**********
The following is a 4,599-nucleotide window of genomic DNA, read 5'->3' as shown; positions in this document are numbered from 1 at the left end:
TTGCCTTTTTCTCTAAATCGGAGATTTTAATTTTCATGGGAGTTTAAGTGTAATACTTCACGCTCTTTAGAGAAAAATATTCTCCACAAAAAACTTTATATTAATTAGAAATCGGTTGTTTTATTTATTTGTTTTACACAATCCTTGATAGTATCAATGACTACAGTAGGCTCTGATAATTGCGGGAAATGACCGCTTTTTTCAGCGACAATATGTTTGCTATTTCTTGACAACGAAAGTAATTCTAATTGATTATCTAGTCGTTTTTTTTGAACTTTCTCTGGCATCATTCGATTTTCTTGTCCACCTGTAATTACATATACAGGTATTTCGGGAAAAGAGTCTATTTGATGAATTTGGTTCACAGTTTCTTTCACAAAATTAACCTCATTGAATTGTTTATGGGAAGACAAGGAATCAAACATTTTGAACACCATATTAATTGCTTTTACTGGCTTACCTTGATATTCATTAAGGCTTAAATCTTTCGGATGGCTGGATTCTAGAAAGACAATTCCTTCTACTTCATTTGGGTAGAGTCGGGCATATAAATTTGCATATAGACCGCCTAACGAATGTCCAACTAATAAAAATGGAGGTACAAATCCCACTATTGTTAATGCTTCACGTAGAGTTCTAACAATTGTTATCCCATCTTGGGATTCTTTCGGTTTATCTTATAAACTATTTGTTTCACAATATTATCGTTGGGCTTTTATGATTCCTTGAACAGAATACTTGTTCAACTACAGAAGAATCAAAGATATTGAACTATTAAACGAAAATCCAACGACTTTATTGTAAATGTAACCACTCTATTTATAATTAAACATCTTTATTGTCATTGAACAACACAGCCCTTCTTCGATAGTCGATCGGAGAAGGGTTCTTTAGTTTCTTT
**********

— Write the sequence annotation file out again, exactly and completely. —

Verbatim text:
The following is a 4,599-nucleotide window of genomic DNA, read 5'->3' as shown; positions in this document are numbered from 1 at the left end:
TTGCCTTTTTCTCTAAATCGGAGATTTTAATTTTCATGGGAGTTTAAGTGTAATACTTCACGCTCTTTAGAGAAAAATATTCTCCACAAAAAACTTTATATTAATTAGAAATCGGTTGTTTTATTTATTTGTTTTACACAATCCTTGATAGTATCAATGACTACAGTAGGCTCTGATAATTGCGGGAAATGACCGCTTTTTTCAGCGACAATATGTTTGCTATTTCTTGACAACGAAAGTAATTCTAATTGATTATCTAGTCGTTTTTTTTGAACTTTCTCTGGCATCATTCGATTTTCTTGTCCACCTGTAATTACATATACAGGTATTTCGGGAAAAGAGTCTATTTGATGAATTTGGTTCACAGTTTCTTTCACAAAATTAACCTCATTGAATTGTTTATGGGAAGACAAGGAATCAAACATTTTGAACACCATATTAATTGCTTTTACTGGCTTACCTTGATATTCATTAAGGCTTAAATCTTTCGGATGGCTGGATTCTAGAAAGACAATTCCTTCTACTTCATTTGGGTAGAGTCGGGCATATAAATTTGCATATAGACCGCCTAACGAATGTCCAACTAATAAAAATGGAGGTACAAATCCCACTATTGTTAATGCTTCACGTAGAGTTCTAACAATTGTTATCCCATCTTGGGATTCTTTCGGTTTATCTTATAAACTATTTGTTTCACAATATTATCGTTGGGCTTTTATGATTCCTTGAACAGAATACTTGTTCAACTACAGAAGAATCAAAGATATTGAACTATTAAACGAAAATCCAACGACTTTATTGTAAATGTAACCACTCTATTTATAATTAAACATCTTTATTGTCATTGAACAACACAGCCCTTCTTCGATAGTCGATCGGAGAAGGGTTCTTTAGTTTCTTT